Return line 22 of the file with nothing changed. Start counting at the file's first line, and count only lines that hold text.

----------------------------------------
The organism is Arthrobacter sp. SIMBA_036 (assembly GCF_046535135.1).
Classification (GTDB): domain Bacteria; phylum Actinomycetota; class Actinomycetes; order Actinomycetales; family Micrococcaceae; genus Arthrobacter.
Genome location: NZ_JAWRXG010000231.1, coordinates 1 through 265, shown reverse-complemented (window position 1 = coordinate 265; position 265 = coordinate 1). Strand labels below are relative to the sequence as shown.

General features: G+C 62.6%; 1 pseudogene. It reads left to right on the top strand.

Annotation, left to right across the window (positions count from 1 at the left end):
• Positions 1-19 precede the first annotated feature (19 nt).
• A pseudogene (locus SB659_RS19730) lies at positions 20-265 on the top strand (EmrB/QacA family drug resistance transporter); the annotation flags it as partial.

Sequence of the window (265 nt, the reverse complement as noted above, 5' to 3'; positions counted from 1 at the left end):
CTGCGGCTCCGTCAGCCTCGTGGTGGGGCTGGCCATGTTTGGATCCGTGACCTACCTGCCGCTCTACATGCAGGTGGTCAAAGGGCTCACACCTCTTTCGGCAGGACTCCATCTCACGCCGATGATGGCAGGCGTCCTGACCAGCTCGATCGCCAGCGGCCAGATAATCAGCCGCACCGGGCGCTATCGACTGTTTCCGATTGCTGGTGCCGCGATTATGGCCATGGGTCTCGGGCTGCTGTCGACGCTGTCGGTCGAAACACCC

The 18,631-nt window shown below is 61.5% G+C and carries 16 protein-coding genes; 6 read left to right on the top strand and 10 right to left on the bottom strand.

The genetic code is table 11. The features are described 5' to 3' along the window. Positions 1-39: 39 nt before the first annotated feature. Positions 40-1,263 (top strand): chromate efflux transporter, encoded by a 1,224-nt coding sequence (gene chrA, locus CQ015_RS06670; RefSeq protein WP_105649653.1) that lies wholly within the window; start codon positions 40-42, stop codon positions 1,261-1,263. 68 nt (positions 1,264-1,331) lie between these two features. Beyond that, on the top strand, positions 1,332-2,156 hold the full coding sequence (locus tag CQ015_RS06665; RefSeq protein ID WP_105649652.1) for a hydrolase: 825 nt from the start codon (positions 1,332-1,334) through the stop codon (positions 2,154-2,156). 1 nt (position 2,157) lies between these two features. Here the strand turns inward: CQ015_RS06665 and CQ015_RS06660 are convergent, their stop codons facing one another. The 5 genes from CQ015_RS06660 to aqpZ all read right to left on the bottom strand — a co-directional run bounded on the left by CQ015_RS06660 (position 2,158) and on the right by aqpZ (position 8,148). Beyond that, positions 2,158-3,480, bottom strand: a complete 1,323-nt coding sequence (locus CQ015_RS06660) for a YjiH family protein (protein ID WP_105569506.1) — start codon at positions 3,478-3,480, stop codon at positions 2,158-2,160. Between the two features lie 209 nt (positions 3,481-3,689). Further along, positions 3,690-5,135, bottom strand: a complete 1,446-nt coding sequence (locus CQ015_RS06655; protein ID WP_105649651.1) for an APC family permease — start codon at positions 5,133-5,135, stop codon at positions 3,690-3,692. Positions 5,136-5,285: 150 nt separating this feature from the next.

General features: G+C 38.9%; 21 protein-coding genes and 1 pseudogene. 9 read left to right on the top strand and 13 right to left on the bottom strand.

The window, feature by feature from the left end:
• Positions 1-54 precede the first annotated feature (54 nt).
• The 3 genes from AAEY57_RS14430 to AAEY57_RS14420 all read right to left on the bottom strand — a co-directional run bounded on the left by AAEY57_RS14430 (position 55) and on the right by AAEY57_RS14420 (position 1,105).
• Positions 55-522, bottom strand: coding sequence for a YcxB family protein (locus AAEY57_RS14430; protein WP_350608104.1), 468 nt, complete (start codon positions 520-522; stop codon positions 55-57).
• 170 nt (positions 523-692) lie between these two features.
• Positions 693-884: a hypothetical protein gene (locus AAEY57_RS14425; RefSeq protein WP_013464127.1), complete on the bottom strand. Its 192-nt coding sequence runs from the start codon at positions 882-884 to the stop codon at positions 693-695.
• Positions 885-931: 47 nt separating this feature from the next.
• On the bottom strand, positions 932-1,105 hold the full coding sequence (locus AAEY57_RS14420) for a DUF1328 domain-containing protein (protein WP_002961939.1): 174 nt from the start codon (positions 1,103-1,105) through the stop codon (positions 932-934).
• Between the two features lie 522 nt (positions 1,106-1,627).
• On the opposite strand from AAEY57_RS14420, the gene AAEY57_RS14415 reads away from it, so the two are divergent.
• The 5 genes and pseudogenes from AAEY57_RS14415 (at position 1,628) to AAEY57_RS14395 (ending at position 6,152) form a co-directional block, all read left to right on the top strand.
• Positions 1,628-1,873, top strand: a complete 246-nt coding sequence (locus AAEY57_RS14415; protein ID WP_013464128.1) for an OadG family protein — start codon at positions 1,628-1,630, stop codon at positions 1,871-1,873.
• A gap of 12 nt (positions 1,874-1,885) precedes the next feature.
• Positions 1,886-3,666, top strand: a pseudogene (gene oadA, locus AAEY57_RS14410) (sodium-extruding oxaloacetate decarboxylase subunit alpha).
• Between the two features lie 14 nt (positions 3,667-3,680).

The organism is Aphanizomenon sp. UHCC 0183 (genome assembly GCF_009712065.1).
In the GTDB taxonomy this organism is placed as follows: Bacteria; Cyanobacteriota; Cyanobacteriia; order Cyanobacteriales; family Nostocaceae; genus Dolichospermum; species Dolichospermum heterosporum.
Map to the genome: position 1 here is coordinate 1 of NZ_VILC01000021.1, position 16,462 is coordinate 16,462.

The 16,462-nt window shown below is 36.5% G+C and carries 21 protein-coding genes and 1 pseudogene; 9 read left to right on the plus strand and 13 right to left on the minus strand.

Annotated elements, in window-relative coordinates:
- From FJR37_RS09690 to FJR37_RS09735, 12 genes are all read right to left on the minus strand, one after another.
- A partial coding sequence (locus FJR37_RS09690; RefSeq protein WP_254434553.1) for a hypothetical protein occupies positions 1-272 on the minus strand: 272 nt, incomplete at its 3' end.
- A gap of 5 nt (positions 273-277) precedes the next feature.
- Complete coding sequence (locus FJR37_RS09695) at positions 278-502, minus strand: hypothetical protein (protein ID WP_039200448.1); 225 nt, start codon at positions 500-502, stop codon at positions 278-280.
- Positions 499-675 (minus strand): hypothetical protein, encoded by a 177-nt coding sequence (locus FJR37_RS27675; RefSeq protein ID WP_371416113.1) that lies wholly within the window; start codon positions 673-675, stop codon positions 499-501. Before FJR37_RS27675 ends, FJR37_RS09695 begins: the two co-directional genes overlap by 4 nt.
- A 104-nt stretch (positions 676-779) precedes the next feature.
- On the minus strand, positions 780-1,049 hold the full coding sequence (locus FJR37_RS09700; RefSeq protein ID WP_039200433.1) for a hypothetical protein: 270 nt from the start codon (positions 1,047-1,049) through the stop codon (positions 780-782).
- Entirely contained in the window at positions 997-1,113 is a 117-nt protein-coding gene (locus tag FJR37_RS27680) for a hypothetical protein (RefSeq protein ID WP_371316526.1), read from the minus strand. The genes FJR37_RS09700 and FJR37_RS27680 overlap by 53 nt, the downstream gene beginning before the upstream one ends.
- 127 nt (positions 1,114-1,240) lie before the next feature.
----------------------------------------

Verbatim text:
• On the opposite strand from AAEY57_RS14420, the gene AAEY57_RS14415 reads away from it, so the two are divergent.